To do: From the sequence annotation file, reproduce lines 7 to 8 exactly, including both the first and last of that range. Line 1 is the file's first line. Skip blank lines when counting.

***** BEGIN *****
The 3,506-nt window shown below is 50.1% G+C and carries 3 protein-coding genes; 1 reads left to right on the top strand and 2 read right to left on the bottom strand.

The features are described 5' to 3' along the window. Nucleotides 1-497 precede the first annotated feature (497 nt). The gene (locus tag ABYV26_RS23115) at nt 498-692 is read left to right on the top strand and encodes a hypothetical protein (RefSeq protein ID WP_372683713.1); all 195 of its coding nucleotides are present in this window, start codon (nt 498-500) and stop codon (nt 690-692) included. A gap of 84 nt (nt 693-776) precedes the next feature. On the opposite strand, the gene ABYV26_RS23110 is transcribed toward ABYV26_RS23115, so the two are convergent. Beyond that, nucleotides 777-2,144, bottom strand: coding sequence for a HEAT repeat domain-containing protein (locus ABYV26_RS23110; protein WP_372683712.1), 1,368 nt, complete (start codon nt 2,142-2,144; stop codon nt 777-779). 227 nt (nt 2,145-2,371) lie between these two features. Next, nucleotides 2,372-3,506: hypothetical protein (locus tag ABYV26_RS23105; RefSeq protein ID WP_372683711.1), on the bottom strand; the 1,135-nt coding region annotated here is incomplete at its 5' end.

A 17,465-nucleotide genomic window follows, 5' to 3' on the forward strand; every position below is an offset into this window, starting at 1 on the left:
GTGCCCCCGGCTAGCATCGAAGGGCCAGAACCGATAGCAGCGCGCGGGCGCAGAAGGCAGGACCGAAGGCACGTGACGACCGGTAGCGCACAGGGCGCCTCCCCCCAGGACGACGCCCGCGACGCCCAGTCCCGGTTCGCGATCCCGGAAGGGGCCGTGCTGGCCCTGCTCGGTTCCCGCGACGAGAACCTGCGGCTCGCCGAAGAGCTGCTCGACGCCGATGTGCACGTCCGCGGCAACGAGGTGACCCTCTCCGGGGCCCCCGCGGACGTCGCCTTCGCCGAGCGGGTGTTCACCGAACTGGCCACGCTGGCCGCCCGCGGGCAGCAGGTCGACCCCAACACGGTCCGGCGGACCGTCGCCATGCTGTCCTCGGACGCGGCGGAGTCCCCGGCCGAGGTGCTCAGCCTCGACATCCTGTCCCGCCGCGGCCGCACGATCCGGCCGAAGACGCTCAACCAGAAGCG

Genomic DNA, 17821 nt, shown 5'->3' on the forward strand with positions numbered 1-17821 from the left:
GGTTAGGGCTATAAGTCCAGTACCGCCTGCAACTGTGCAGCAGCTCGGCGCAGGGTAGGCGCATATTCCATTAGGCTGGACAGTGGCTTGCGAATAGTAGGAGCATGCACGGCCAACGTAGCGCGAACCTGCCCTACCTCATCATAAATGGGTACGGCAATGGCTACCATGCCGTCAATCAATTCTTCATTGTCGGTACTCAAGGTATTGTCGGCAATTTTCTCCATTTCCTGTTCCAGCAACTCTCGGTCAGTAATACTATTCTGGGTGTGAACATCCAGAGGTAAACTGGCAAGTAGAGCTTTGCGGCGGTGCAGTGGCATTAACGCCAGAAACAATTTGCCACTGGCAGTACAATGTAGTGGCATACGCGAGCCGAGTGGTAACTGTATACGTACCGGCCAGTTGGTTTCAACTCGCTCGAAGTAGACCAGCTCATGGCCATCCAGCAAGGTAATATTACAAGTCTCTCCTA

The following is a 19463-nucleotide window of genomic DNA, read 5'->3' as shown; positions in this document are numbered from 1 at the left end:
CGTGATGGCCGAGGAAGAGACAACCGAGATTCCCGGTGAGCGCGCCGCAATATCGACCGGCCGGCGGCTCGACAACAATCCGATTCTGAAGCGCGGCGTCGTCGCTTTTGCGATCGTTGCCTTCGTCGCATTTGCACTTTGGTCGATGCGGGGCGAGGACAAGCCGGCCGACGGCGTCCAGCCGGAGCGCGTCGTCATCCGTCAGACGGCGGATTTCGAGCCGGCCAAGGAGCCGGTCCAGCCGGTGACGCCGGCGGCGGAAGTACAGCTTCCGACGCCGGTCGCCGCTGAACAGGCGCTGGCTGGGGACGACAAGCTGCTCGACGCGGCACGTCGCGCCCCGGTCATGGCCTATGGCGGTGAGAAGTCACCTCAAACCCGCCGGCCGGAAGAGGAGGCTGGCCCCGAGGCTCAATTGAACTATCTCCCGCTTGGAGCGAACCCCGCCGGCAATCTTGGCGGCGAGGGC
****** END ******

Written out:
The following is a 19463-nucleotide window of genomic DNA, read 5'->3' as shown; positions in this document are numbered from 1 at the left end:
CGTGATGGCCGAGGAAGAGACAACCGAGATTCCCGGTGAGCGCGCCGCAATATCGACCGGCCGGCGGCTCGACAACAATCCGATTCTGAAGCGCGGCGTCGTCGCTTTTGCGATCGTTGCCTTCGTCGCATTTGCACTTTGGTCGATGCGGGGCGAGGACAAGCCGGCCGACGGCGTCCAGCCGGAGCGCGTCGTCATCCGTCAGACGGCGGATTTCGAGCCGGCCAAGGAGCCGGTCCAGCCGGTGACGCCGGCGGCGGAAGTACAGCTTCCGACGCCGGTCGCCGCTGAACAGGCGCTGGCTGGGGACGACAAGCTGCTCGACGCGGCACGTCGCGCCCCGGTCATGGCCTATGGCGGTGAGAAGTCACCTCAAACCCGCCGGCCGGAAGAGGAGGCTGGCCCCGAGGCTCAATTGAACTATCTCCCGCTTGGAGCGAACCCCGCCGGCAATCTTGGCGGCGAGGGC